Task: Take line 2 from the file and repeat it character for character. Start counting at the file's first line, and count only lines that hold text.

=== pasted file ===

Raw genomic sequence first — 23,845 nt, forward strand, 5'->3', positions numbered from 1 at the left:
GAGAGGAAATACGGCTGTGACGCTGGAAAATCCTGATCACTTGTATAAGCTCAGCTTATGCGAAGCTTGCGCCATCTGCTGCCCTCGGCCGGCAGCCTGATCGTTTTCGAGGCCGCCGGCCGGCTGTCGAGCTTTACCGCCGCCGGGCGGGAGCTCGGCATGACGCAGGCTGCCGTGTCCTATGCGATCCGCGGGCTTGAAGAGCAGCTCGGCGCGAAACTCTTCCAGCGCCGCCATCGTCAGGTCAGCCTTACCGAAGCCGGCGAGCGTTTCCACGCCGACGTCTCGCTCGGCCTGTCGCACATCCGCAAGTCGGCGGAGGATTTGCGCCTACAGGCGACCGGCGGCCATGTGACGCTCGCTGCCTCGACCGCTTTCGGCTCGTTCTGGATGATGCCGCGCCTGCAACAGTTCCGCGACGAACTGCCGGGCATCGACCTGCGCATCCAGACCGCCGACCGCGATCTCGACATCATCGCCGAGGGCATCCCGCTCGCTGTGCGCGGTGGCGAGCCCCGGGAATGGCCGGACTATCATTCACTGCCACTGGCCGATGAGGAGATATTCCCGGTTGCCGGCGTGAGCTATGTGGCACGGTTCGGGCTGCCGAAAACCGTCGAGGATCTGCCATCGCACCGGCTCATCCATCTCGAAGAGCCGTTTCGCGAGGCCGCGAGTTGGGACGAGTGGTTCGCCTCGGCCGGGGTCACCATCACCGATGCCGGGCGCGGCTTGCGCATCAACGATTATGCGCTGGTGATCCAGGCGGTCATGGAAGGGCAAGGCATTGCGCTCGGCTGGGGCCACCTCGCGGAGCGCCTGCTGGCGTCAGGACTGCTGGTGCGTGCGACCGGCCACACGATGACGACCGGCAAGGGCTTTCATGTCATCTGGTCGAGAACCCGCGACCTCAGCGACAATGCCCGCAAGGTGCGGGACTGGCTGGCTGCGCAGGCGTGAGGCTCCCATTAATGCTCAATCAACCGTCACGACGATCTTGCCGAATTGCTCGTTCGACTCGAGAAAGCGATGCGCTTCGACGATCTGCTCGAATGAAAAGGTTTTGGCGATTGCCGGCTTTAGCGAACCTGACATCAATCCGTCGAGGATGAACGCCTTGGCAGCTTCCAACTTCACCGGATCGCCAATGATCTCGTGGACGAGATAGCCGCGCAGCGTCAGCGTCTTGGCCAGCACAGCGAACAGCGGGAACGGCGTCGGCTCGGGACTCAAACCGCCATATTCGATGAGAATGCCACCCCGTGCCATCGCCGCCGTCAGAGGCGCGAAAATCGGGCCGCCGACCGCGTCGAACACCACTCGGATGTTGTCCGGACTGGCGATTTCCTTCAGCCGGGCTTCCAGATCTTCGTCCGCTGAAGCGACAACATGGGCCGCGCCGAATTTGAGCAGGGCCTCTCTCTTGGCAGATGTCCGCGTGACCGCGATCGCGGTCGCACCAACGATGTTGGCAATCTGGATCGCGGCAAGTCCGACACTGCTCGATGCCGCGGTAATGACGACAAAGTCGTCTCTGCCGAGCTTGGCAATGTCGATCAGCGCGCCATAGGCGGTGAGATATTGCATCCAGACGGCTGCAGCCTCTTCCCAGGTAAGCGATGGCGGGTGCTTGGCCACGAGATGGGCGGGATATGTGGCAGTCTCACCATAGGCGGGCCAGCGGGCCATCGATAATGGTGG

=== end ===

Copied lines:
GAGAGGAAATACGGCTGTGACGCTGGAAAATCCTGATCACTTGTATAAGCTCAGCTTATGCGAAGCTTGCGCCATCTGCTGCCCTCGGCCGGCAGCCTGATCGTTTTCGAGGCCGCCGGCCGGCTGTCGAGCTTTACCGCCGCCGGGCGGGAGCTCGGCATGACGCAGGCTGCCGTGTCCTATGCGATCCGCGGGCTTGAAGAGCAGCTCGGCGCGAAACTCTTCCAGCGCCGCCATCGTCAGGTCAGCCTTACCGAAGCCGGCGAGCGTTTCCACGCCGACGTCTCGCTCGGCCTGTCGCACATCCGCAAGTCGGCGGAGGATTTGCGCCTACAGGCGACCGGCGGCCATGTGACGCTCGCTGCCTCGACCGCTTTCGGCTCGTTCTGGATGATGCCGCGCCTGCAACAGTTCCGCGACGAACTGCCGGGCATCGACCTGCGCATCCAGACCGCCGACCGCGATCTCGACATCATCGCCGAGGGCATCCCGCTCGCTGTGCGCGGTGGCGAGCCCCGGGAATGGCCGGACTATCATTCACTGCCACTGGCCGATGAGGAGATATTCCCGGTTGCCGGCGTGAGCTATGTGGCACGGTTCGGGCTGCCGAAAACCGTCGAGGATCTGCCATCGCACCGGCTCATCCATCTCGAAGAGCCGTTTCGCGAGGCCGCGAGTTGGGACGAGTGGTTCGCCTCGGCCGGGGTCACCATCACCGATGCCGGGCGCGGCTTGCGCATCAACGATTATGCGCTGGTGATCCAGGCGGTCATGGAAGGGCAAGGCATTGCGCTCGGCTGGGGCCACCTCGCGGAGCGCCTGCTGGCGTCAGGACTGCTGGTGCGTGCGACCGGCCACACGATGACGACCGGCAAGGGCTTTCATGTCATCTGGTCGAGAACCCGCGACCTCAGCGACAATGCCCGCAAGGTGCGGGACTGGCTGGCTGCGCAGGCGTGAGGCTCCCATTAATGCTCAATCAACCGTCACGACGATCTTGCCGAATTGCTCGTTCGACTCGAGAAAGCGATGCGCTTCGACGATCTGCTCGAATGAAAAGGTTTTGGCGATTGCCGGCTTTAGCGAACCTGACATCAATCCGTCGAGGATGAACGCCTTGGCAGCTTCCAACTTCACCGGATCGCCAATGATCTCGTGGACGAGATAGCCGCGCAGCGTCAGCGTCTTGGCCAGCACAGCGAACAGCGGGAACGGCGTCGGCTCGGGACTCAAACCGCCATATTCGATGAGAATGCCACCCCGTGCCATCGCCGCCGTCAGAGGCGCGAAAATCGGGCCGCCGACCGCGTCGAACACCACTCGGATGTTGTCCGGACTGGCGATTTCCTTCAGCCGGGCTTCCAGATCTTCGTCCGCTGAAGCGACAACATGGGCCGCGCCGAATTTGAGCAGGGCCTCTCTCTTGGCAGATGTCCGCGTGACCGCGATCGCGGTCGCACCAACGATGTTGGCAATCTGGATCGCGGCAAGTCCGACACTGCTCGATGCCGCGGTAATGACGACAAAGTCGTCTCTGCCGAGCTTGGCAATGTCGATCAGCGCGCCATAGGCGGTGAGATATTGCATCCAGACGGCTGCAGCCTCTTCCCAGGTAAGCGATGGCGGGTGCTTGGCCACGAGATGGGCGGGATATGTGGCAGTCTCACCATAGGCGGGCCAGCGGGCCATCGATAATGGTGG